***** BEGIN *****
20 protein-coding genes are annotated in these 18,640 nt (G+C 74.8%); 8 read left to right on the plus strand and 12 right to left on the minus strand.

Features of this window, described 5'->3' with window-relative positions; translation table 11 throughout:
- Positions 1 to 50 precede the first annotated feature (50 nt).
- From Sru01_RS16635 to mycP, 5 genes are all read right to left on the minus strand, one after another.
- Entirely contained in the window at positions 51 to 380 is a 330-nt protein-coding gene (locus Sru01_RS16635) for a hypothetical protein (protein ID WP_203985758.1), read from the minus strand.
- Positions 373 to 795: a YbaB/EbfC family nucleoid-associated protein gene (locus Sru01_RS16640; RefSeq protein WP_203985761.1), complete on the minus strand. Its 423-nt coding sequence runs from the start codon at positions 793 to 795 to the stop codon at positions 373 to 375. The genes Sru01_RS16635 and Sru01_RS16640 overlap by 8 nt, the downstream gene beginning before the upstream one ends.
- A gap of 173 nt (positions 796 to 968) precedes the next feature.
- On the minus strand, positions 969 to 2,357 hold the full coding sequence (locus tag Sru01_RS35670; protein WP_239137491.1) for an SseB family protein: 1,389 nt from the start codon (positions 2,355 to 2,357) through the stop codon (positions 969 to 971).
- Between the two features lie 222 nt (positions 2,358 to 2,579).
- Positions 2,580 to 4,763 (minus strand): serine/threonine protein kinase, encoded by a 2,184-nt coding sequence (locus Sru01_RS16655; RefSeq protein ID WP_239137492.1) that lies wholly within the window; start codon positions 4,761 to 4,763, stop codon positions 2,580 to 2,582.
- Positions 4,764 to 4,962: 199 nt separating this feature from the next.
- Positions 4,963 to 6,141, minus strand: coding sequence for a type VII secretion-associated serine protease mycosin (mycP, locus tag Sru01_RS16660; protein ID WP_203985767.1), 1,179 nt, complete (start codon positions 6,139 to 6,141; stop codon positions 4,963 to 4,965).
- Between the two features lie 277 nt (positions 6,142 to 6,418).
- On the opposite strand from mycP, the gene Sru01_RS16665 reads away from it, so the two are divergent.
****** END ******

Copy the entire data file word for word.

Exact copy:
20 protein-coding genes are annotated in these 18,640 nt (G+C 74.8%); 8 read left to right on the plus strand and 12 right to left on the minus strand.

Features of this window, described 5'->3' with window-relative positions; translation table 11 throughout:
- Positions 1 to 50 precede the first annotated feature (50 nt).
- From Sru01_RS16635 to mycP, 5 genes are all read right to left on the minus strand, one after another.
- Entirely contained in the window at positions 51 to 380 is a 330-nt protein-coding gene (locus Sru01_RS16635) for a hypothetical protein (protein ID WP_203985758.1), read from the minus strand.
- Positions 373 to 795: a YbaB/EbfC family nucleoid-associated protein gene (locus Sru01_RS16640; RefSeq protein WP_203985761.1), complete on the minus strand. Its 423-nt coding sequence runs from the start codon at positions 793 to 795 to the stop codon at positions 373 to 375. The genes Sru01_RS16635 and Sru01_RS16640 overlap by 8 nt, the downstream gene beginning before the upstream one ends.
- A gap of 173 nt (positions 796 to 968) precedes the next feature.
- On the minus strand, positions 969 to 2,357 hold the full coding sequence (locus tag Sru01_RS35670; protein WP_239137491.1) for an SseB family protein: 1,389 nt from the start codon (positions 2,355 to 2,357) through the stop codon (positions 969 to 971).
- Between the two features lie 222 nt (positions 2,358 to 2,579).
- Positions 2,580 to 4,763 (minus strand): serine/threonine protein kinase, encoded by a 2,184-nt coding sequence (locus Sru01_RS16655; RefSeq protein ID WP_239137492.1) that lies wholly within the window; start codon positions 4,761 to 4,763, stop codon positions 2,580 to 2,582.
- Positions 4,764 to 4,962: 199 nt separating this feature from the next.
- Positions 4,963 to 6,141, minus strand: coding sequence for a type VII secretion-associated serine protease mycosin (mycP, locus tag Sru01_RS16660; protein ID WP_203985767.1), 1,179 nt, complete (start codon positions 6,139 to 6,141; stop codon positions 4,963 to 4,965).
- Between the two features lie 277 nt (positions 6,142 to 6,418).
- On the opposite strand from mycP, the gene Sru01_RS16665 reads away from it, so the two are divergent.